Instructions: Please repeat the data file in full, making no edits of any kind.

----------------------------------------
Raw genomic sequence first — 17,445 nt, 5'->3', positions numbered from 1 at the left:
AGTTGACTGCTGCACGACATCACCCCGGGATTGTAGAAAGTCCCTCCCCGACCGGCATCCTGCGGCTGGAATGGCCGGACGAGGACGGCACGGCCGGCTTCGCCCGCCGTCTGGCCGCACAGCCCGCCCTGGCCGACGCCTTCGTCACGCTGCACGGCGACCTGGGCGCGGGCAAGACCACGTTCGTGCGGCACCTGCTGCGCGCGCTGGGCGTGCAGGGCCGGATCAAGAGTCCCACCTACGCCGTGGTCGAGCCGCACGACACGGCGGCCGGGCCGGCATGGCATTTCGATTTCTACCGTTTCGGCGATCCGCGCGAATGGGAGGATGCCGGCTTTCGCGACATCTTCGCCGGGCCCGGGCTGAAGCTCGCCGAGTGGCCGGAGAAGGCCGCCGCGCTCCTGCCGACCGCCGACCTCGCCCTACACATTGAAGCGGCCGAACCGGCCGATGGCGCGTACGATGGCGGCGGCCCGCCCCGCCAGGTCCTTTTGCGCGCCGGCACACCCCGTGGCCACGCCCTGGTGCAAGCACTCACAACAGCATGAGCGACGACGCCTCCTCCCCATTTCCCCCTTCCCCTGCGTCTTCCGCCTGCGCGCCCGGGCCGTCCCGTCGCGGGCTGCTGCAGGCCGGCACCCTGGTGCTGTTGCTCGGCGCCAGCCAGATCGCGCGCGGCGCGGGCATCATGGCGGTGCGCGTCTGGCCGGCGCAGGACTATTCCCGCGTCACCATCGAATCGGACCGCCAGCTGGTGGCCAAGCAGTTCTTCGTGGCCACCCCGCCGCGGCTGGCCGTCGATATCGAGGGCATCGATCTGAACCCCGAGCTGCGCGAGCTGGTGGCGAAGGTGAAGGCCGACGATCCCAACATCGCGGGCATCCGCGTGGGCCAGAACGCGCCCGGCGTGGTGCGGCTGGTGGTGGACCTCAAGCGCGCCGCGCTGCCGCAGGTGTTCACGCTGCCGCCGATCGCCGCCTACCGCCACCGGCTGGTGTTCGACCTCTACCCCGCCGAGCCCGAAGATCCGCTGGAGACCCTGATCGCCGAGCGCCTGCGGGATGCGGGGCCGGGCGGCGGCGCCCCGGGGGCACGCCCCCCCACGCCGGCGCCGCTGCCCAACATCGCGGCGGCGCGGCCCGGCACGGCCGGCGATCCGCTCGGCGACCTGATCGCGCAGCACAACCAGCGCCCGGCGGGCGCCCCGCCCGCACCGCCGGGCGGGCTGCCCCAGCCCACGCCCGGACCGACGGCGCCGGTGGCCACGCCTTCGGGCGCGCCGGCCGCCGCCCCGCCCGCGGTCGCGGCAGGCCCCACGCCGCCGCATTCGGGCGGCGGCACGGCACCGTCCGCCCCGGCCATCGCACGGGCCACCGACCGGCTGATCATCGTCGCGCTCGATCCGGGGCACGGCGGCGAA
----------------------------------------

Raw genomic sequence first — 17,445 nt, 5'->3', positions numbered from 1 at the left:
AGTTGACTGCTGCACGACATCACCCCGGGATTGTAGAAAGTCCCTCCCCGACCGGCATCCTGCGGCTGGAATGGCCGGACGAGGACGGCACGGCCGGCTTCGCCCGCCGTCTGGCCGCACAGCCCGCCCTGGCCGACGCCTTCGTCACGCTGCACGGCGACCTGGGCGCGGGCAAGACCACGTTCGTGCGGCACCTGCTGCGCGCGCTGGGCGTGCAGGGCCGGATCAAGAGTCCCACCTACGCCGTGGTCGAGCCGCACGACACGGCGGCCGGGCCGGCATGGCATTTCGATTTCTACCGTTTCGGCGATCCGCGCGAATGGGAGGATGCCGGCTTTCGCGACATCTTCGCCGGGCCCGGGCTGAAGCTCGCCGAGTGGCCGGAGAAGGCCGCCGCGCTCCTGCCGACCGCCGACCTCGCCCTACACATTGAAGCGGCCGAACCGGCCGATGGCGCGTACGATGGCGGCGGCCCGCCCCGCCAGGTCCTTTTGCGCGCCGGCACACCCCGTGGCCACGCCCTGGTGCAAGCACTCACAACAGCATGAGCGACGACGCCTCCTCCCCATTTCCCCCTTCCCCTGCGTCTTCCGCCTGCGCGCCCGGGCCGTCCCGTCGCGGGCTGCTGCAGGCCGGCACCCTGGTGCTGTTGCTCGGCGCCAGCCAGATCGCGCGCGGCGCGGGCATCATGGCGGTGCGCGTCTGGCCGGCGCAGGACTATTCCCGCGTCACCATCGAATCGGACCGCCAGCTGGTGGCCAAGCAGTTCTTCGTGGCCACCCCGCCGCGGCTGGCCGTCGATATCGAGGGCATCGATCTGAACCCCGAGCTGCGCGAGCTGGTGGCGAAGGTGAAGGCCGACGATCCCAACATCGCGGGCATCCGCGTGGGCCAGAACGCGCCCGGCGTGGTGCGGCTGGTGGTGGACCTCAAGCGCGCCGCGCTGCCGCAGGTGTTCACGCTGCCGCCGATCGCCGCCTACCGCCACCGGCTGGTGTTCGACCTCTACCCCGCCGAGCCCGAAGATCCGCTGGAGACCCTGATCGCCGAGCGCCTGCGGGATGCGGGGCCGGGCGGCGGCGCCCCGGGGGCACGCCCCCCCACGCCGGCGCCGCTGCCCAACATCGCGGCGGCGCGGCCCGGCACGGCCGGCGATCCGCTCGGCGACCTGATCGCGCAGCACAACCAGCGCCCGGCGGGCGCCCCGCCCGCACCGCCGGGCGGGCTGCCCCAGCCCACGCCCGGACCGACGGCGCCGGTGGCCACGCCTTCGGGCGCGCCGGCCGCCGCCCCGCCCGCGGTCGCGGCAGGCCCCACGCCGCCGCATTCGGGCGGCGGCACGGCACCGTCCGCCCCGGCCATCGCACGGGCCACCGACCGGCTGATCATCGTCGCGCTCGATCCGGGGCACGGCGGCGAA